Balmoral Hotel

From Wikipedia, the free encyclopedia
Jump to navigation Jump to search

The Balmoral
Balmoral Hotel.jpg
Balmoral Hotel is located in Edinburgh city centre
Balmoral Hotel
Location within Edinburgh city centre
General information
Location 1 Princes Street, Edinburgh, Scotland
Coordinates 55°57′10.33″N 3°11′22.23″W / 55.9528694°N 3.1895083°W / 55.9528694; -3.1895083
Opened 1902
Owner Rocco Forte Hotels
Management Rocco Forte Hotels
Other information
Number of rooms 188
Number of suites 20
Number of restaurants 2
Number of bars 2
Parking Valet parking
Website
The Balmoral
North elevation, seen across Princes Street past the Iron Duke of Wellington in bronze by John Steell

The Balmoral (originally built as the North British Station Hotel) is a luxury five-star property and landmark in Edinburgh, Scotland. It is located in the heart of the city at the east end of Princes Street, the main shopping street beneath the Edinburgh Castle rock, and the southern edge of the New Town.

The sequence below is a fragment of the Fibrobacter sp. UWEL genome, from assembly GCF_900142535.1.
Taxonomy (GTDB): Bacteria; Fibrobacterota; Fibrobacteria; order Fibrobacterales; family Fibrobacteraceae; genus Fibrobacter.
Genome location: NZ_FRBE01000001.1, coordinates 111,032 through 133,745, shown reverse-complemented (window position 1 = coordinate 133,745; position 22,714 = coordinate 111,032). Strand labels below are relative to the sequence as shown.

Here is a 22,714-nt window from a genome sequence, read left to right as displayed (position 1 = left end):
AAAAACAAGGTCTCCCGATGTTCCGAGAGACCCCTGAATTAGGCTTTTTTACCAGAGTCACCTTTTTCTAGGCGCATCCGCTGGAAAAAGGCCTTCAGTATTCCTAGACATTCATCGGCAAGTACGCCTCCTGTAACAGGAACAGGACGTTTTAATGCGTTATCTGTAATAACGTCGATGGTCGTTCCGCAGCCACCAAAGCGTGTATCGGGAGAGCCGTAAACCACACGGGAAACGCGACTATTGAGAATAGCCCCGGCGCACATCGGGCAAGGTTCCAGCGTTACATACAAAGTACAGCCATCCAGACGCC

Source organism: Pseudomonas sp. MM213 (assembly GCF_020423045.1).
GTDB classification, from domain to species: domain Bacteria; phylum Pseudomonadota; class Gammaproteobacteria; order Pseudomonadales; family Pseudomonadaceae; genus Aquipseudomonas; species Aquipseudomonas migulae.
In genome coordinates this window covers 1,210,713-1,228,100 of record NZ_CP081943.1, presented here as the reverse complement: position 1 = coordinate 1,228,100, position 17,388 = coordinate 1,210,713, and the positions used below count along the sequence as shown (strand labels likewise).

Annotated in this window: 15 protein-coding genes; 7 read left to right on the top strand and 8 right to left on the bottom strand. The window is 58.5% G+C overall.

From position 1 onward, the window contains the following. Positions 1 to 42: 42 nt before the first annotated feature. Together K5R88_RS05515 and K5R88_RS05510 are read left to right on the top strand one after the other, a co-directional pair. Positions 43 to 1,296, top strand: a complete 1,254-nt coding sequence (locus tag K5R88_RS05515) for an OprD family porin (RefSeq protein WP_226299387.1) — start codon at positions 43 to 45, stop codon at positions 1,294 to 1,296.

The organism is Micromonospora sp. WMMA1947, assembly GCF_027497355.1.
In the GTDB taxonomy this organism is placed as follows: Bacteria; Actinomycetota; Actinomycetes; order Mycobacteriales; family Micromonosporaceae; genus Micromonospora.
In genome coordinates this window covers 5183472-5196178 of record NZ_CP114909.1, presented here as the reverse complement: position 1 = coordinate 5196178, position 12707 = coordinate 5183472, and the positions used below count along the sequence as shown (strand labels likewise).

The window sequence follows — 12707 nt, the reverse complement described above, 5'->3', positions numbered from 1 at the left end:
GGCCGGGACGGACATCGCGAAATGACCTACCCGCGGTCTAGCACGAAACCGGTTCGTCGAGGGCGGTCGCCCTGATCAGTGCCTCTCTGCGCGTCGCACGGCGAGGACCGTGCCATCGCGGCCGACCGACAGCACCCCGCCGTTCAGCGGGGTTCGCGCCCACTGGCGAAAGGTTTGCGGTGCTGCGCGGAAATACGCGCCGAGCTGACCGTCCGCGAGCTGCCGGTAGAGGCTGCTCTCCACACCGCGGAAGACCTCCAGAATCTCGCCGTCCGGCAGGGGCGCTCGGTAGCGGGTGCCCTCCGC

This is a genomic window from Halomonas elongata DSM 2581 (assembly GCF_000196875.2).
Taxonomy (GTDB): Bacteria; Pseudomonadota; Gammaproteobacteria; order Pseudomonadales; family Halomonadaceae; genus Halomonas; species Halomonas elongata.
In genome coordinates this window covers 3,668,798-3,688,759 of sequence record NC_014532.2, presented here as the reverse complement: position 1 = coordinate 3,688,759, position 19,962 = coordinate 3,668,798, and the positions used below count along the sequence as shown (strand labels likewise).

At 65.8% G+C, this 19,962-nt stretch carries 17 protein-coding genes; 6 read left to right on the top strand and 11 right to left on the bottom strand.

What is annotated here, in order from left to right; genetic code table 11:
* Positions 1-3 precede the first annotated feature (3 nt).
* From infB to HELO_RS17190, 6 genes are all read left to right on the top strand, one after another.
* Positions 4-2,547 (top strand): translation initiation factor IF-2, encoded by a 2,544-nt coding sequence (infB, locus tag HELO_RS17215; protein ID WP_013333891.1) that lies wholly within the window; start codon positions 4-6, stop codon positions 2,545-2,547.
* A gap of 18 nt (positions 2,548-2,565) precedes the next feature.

History[edit]

Resulting from a competition in 1895,[1] the hotel originally opened on 15 October 1902. The building's architecture is Victorian, influenced by the traditional Scottish baronial style. It was designed by architect William Hamilton Beattie and for most of the twentieth century was known as the North British Hotel or simply the N.B., a traditional railway hotel built for the North British Railway Company adjacent to their newly rebuilt Waverley Station. While under railway ownership, the hotel had porters who would have porters in red jackets who would take passengers and their luggage directly into the hotel via a lift.[2] Ownership passed into the hands of the London and North Eastern Railway (LNER) in 1923.

After nationalisation of the railways in 1948, the hotel became part of British Transport Hotels until it was privatised and purchased by The Gleneagles Hotel Company in 1983.[3]